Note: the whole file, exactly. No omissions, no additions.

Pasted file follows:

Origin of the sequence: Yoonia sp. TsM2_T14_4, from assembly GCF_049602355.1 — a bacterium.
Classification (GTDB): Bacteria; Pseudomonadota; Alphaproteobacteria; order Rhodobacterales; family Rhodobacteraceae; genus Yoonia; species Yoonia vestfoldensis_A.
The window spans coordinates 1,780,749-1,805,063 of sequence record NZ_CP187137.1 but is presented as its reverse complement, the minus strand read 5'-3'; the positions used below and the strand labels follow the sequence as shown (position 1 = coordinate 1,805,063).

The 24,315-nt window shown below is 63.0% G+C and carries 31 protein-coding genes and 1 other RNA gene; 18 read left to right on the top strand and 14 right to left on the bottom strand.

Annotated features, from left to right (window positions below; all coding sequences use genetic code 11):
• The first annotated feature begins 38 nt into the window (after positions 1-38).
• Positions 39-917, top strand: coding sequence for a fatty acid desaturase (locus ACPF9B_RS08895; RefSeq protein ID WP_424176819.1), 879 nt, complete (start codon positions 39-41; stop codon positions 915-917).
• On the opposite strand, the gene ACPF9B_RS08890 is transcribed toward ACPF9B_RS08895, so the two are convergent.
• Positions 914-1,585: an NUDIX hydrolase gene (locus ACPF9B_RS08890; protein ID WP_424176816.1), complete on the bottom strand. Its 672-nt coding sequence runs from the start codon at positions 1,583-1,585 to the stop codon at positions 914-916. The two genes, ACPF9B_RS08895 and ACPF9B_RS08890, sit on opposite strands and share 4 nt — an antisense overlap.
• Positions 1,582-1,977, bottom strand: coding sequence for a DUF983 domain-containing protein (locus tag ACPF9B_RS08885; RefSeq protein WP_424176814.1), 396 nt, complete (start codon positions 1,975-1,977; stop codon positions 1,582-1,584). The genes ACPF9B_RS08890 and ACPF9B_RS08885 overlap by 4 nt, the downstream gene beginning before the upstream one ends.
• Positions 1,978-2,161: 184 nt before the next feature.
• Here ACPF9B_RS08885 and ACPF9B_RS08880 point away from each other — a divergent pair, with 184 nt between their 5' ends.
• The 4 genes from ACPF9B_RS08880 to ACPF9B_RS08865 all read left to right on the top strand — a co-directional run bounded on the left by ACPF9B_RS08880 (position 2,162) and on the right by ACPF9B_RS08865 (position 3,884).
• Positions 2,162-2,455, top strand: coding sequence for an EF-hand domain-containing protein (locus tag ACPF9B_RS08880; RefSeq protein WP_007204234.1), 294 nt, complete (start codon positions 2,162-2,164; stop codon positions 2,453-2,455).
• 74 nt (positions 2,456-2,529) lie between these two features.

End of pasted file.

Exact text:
Origin of the sequence: Yoonia sp. TsM2_T14_4, from assembly GCF_049602355.1 — a bacterium.
Classification (GTDB): Bacteria; Pseudomonadota; Alphaproteobacteria; order Rhodobacterales; family Rhodobacteraceae; genus Yoonia; species Yoonia vestfoldensis_A.
The window spans coordinates 1,780,749-1,805,063 of sequence record NZ_CP187137.1 but is presented as its reverse complement, the minus strand read 5'-3'; the positions used below and the strand labels follow the sequence as shown (position 1 = coordinate 1,805,063).

The 24,315-nt window shown below is 63.0% G+C and carries 31 protein-coding genes and 1 other RNA gene; 18 read left to right on the top strand and 14 right to left on the bottom strand.

Annotated features, from left to right (window positions below; all coding sequences use genetic code 11):
• The first annotated feature begins 38 nt into the window (after positions 1-38).
• Positions 39-917, top strand: coding sequence for a fatty acid desaturase (locus ACPF9B_RS08895; RefSeq protein ID WP_424176819.1), 879 nt, complete (start codon positions 39-41; stop codon positions 915-917).
• On the opposite strand, the gene ACPF9B_RS08890 is transcribed toward ACPF9B_RS08895, so the two are convergent.
• Positions 914-1,585: an NUDIX hydrolase gene (locus ACPF9B_RS08890; protein ID WP_424176816.1), complete on the bottom strand. Its 672-nt coding sequence runs from the start codon at positions 1,583-1,585 to the stop codon at positions 914-916. The two genes, ACPF9B_RS08895 and ACPF9B_RS08890, sit on opposite strands and share 4 nt — an antisense overlap.
• Positions 1,582-1,977, bottom strand: coding sequence for a DUF983 domain-containing protein (locus tag ACPF9B_RS08885; RefSeq protein WP_424176814.1), 396 nt, complete (start codon positions 1,975-1,977; stop codon positions 1,582-1,584). The genes ACPF9B_RS08890 and ACPF9B_RS08885 overlap by 4 nt, the downstream gene beginning before the upstream one ends.
• Positions 1,978-2,161: 184 nt before the next feature.
• Here ACPF9B_RS08885 and ACPF9B_RS08880 point away from each other — a divergent pair, with 184 nt between their 5' ends.
• The 4 genes from ACPF9B_RS08880 to ACPF9B_RS08865 all read left to right on the top strand — a co-directional run bounded on the left by ACPF9B_RS08880 (position 2,162) and on the right by ACPF9B_RS08865 (position 3,884).
• Positions 2,162-2,455, top strand: coding sequence for an EF-hand domain-containing protein (locus tag ACPF9B_RS08880; RefSeq protein WP_007204234.1), 294 nt, complete (start codon positions 2,162-2,164; stop codon positions 2,453-2,455).
• 74 nt (positions 2,456-2,529) lie between these two features.